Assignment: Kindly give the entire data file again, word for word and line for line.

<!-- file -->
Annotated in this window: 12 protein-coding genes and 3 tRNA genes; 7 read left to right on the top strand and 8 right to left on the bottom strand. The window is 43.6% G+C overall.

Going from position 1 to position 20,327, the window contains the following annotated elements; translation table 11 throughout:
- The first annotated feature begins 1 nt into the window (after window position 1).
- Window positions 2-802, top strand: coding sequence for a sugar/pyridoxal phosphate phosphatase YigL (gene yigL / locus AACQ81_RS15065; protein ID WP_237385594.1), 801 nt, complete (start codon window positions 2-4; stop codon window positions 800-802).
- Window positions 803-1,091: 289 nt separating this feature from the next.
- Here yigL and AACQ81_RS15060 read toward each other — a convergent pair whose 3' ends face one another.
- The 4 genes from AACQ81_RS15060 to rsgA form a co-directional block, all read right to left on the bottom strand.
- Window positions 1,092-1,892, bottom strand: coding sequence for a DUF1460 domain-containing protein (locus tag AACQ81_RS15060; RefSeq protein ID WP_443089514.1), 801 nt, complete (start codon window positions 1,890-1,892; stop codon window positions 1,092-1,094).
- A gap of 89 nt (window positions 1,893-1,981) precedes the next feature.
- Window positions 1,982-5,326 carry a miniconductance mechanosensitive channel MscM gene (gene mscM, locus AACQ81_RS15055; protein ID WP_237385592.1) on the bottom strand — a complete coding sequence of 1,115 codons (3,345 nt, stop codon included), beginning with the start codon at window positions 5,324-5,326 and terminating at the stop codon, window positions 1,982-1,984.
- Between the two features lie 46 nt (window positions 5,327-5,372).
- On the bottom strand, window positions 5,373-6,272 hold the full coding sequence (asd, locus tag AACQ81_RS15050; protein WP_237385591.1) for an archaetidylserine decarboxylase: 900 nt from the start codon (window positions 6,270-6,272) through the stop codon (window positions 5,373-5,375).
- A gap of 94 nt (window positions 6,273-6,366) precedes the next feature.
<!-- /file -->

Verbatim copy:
Annotated in this window: 12 protein-coding genes and 3 tRNA genes; 7 read left to right on the top strand and 8 right to left on the bottom strand. The window is 43.6% G+C overall.

Going from position 1 to position 20,327, the window contains the following annotated elements; translation table 11 throughout:
- The first annotated feature begins 1 nt into the window (after window position 1).
- Window positions 2-802, top strand: coding sequence for a sugar/pyridoxal phosphate phosphatase YigL (gene yigL / locus AACQ81_RS15065; protein ID WP_237385594.1), 801 nt, complete (start codon window positions 2-4; stop codon window positions 800-802).
- Window positions 803-1,091: 289 nt separating this feature from the next.
- Here yigL and AACQ81_RS15060 read toward each other — a convergent pair whose 3' ends face one another.
- The 4 genes from AACQ81_RS15060 to rsgA form a co-directional block, all read right to left on the bottom strand.
- Window positions 1,092-1,892, bottom strand: coding sequence for a DUF1460 domain-containing protein (locus tag AACQ81_RS15060; RefSeq protein ID WP_443089514.1), 801 nt, complete (start codon window positions 1,890-1,892; stop codon window positions 1,092-1,094).
- A gap of 89 nt (window positions 1,893-1,981) precedes the next feature.
- Window positions 1,982-5,326 carry a miniconductance mechanosensitive channel MscM gene (gene mscM, locus AACQ81_RS15055; protein ID WP_237385592.1) on the bottom strand — a complete coding sequence of 1,115 codons (3,345 nt, stop codon included), beginning with the start codon at window positions 5,324-5,326 and terminating at the stop codon, window positions 1,982-1,984.
- Between the two features lie 46 nt (window positions 5,327-5,372).
- On the bottom strand, window positions 5,373-6,272 hold the full coding sequence (asd, locus tag AACQ81_RS15050; protein WP_237385591.1) for an archaetidylserine decarboxylase: 900 nt from the start codon (window positions 6,270-6,272) through the stop codon (window positions 5,373-5,375).
- A gap of 94 nt (window positions 6,273-6,366) precedes the next feature.